Being escorted to our tent after dinner by the night askaris (guards) was very reassuring, as all around us could be heard noises of animals and the rustling of leaves. I was very glad to get into the warm, welcoming tent and settle down for the night.

And what a busy night it was…we had a herd of elephants come through the Camp, there were  lions, hippos and hyenas in near proximity to the Camp during the night and we could hear their distinctive noises throughout the early morning hours.

The next morning, there was drama at the waterhole as a cheetah was chased away by a group of baboons, spotted by us  from the Camp. Our next game drive was in the afternoon of the 2nd day and we saw tons of wildlife including a herd of elephants, and pride of lions with cubs. The Naboisho Conservancy is famed for its lion population, similar to  that of the Ngorongoro Crater.

Basecamp Eagle View 394The lion cubs were in a playful mood and we loved watching their antics and rough play. One of the larger male cubs made an attempt to hunt down a wildebeest, but after a thrilling chase, admitted defeat as the the wildebeest was too fast for him.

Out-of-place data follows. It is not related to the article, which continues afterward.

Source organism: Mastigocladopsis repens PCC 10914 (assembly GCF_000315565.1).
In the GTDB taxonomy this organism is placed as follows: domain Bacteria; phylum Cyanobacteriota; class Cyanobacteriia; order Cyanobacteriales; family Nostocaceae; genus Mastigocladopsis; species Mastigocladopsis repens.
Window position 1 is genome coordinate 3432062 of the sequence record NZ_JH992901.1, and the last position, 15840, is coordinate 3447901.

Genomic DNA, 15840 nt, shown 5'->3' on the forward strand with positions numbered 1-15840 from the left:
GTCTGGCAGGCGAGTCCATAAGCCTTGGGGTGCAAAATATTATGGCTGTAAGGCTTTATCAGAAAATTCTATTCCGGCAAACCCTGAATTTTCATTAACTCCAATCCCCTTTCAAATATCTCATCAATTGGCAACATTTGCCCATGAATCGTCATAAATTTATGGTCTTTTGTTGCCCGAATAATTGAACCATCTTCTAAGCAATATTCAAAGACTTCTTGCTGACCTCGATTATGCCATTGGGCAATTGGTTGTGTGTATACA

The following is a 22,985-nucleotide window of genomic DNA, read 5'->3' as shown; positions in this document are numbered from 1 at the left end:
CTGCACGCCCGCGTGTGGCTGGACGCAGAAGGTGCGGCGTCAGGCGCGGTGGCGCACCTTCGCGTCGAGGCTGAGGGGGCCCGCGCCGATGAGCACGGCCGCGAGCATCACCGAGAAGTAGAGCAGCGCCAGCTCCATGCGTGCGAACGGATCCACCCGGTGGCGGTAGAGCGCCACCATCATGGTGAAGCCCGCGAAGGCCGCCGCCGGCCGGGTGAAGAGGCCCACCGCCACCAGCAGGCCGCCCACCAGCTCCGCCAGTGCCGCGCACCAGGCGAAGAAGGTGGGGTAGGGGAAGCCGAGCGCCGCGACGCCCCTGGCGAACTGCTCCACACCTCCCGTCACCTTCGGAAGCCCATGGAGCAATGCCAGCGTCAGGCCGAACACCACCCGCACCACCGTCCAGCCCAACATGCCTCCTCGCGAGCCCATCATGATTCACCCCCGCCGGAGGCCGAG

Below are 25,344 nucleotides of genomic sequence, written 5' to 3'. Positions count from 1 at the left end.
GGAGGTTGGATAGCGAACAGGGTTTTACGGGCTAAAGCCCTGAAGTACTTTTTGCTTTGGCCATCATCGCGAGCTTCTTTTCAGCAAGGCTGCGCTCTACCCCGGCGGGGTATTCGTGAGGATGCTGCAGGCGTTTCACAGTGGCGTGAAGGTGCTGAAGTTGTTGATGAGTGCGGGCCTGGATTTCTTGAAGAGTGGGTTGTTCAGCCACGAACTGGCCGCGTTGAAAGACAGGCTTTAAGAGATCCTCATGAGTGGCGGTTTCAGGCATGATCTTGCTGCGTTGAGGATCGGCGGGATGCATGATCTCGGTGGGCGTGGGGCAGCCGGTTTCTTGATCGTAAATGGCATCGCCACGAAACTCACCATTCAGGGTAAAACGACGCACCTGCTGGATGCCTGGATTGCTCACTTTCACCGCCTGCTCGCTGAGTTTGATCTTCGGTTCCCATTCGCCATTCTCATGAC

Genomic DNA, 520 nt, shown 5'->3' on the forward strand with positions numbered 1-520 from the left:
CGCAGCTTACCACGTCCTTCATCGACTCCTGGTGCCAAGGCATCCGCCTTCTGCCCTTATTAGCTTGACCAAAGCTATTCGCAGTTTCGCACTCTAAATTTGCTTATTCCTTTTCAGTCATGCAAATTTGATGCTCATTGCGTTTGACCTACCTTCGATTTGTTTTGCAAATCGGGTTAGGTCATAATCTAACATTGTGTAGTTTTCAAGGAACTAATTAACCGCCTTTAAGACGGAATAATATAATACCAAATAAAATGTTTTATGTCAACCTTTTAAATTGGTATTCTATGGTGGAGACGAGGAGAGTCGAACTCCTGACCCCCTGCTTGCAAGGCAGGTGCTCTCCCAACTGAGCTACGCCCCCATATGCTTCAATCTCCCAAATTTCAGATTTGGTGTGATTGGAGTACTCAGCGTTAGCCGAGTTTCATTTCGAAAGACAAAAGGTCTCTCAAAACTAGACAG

The next morning we set out for a walk in the Conservancy in the early morning. This is a special activity you can only enjoy in the Conservancy and it brings with it a sense of adventure and fun. We were accompanied by 4 Maasai guides, complete with arrows, and Maasai singing and jumping. One of the object of the walk is to educate guests on little known facts about animal footprints, droppings, and useful plants. Fortunately the only animals we came across were the wildebeest, zebra, hyena and hippos in the distance. …no predators though this has happened in the past. The Maasai walk at a pretty fast pace so one has to be able to keep up with them. A guided walk typically lasts for about 90 minutes to 2 hours, so you are back at Camp in time for a yummy breakfast.Basecamp Eagle View 481

Sadly we had to leave for Nairobi that day, so we departed with heavy hearts after breakfast, making our way to the Naboisho airstrip. The airlines flying these routes can make upto 4 landings in the Mara, dropping and picking passengers from different airstrips, so they require that all passengers be at the airstrip at least 30 minutes before the flight departure time, in case of the aircraft arriving earlier than scheduled. Basecamp Eagle View 611The typical scene at these airstrips will be of vehicles waiting for their passengers either to depart or arrive. Fortunately for us, our flight was on time and this time it was a 35 minute, direct flight to Nairobi…smooth sailing all the way. Landing to the hustle and bustle of Nairobi, the peaceful, natural world of Naboisho seemed eons away.